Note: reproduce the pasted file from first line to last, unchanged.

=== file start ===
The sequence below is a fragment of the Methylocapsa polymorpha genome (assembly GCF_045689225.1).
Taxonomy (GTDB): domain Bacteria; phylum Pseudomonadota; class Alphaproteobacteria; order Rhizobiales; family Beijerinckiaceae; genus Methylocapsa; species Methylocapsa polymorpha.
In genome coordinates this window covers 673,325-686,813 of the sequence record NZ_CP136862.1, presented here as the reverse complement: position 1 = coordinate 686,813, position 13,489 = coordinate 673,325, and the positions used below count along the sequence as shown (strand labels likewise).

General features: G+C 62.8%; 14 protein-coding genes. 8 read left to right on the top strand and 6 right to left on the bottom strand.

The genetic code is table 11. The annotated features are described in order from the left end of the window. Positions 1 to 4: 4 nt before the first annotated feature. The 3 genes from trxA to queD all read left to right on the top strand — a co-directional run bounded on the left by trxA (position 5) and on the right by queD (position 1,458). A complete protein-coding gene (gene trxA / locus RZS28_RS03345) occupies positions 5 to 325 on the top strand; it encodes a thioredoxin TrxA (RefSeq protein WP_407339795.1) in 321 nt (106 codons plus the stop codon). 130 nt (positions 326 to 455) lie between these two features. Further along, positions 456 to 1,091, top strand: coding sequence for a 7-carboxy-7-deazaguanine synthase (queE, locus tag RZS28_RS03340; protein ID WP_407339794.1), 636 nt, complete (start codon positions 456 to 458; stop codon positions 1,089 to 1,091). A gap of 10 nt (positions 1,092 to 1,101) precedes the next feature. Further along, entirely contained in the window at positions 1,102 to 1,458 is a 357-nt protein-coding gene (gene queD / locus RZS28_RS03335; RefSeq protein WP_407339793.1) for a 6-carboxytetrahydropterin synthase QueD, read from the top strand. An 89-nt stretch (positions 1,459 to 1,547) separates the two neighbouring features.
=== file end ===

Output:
The sequence below is a fragment of the Methylocapsa polymorpha genome (assembly GCF_045689225.1).
Taxonomy (GTDB): domain Bacteria; phylum Pseudomonadota; class Alphaproteobacteria; order Rhizobiales; family Beijerinckiaceae; genus Methylocapsa; species Methylocapsa polymorpha.
In genome coordinates this window covers 673,325-686,813 of the sequence record NZ_CP136862.1, presented here as the reverse complement: position 1 = coordinate 686,813, position 13,489 = coordinate 673,325, and the positions used below count along the sequence as shown (strand labels likewise).

General features: G+C 62.8%; 14 protein-coding genes. 8 read left to right on the top strand and 6 right to left on the bottom strand.

The genetic code is table 11. The annotated features are described in order from the left end of the window. Positions 1 to 4: 4 nt before the first annotated feature. The 3 genes from trxA to queD all read left to right on the top strand — a co-directional run bounded on the left by trxA (position 5) and on the right by queD (position 1,458). A complete protein-coding gene (gene trxA / locus RZS28_RS03345) occupies positions 5 to 325 on the top strand; it encodes a thioredoxin TrxA (RefSeq protein WP_407339795.1) in 321 nt (106 codons plus the stop codon). 130 nt (positions 326 to 455) lie between these two features. Further along, positions 456 to 1,091, top strand: coding sequence for a 7-carboxy-7-deazaguanine synthase (queE, locus tag RZS28_RS03340; protein ID WP_407339794.1), 636 nt, complete (start codon positions 456 to 458; stop codon positions 1,089 to 1,091). A gap of 10 nt (positions 1,092 to 1,101) precedes the next feature. Further along, entirely contained in the window at positions 1,102 to 1,458 is a 357-nt protein-coding gene (gene queD / locus RZS28_RS03335; RefSeq protein WP_407339793.1) for a 6-carboxytetrahydropterin synthase QueD, read from the top strand. An 89-nt stretch (positions 1,459 to 1,547) separates the two neighbouring features.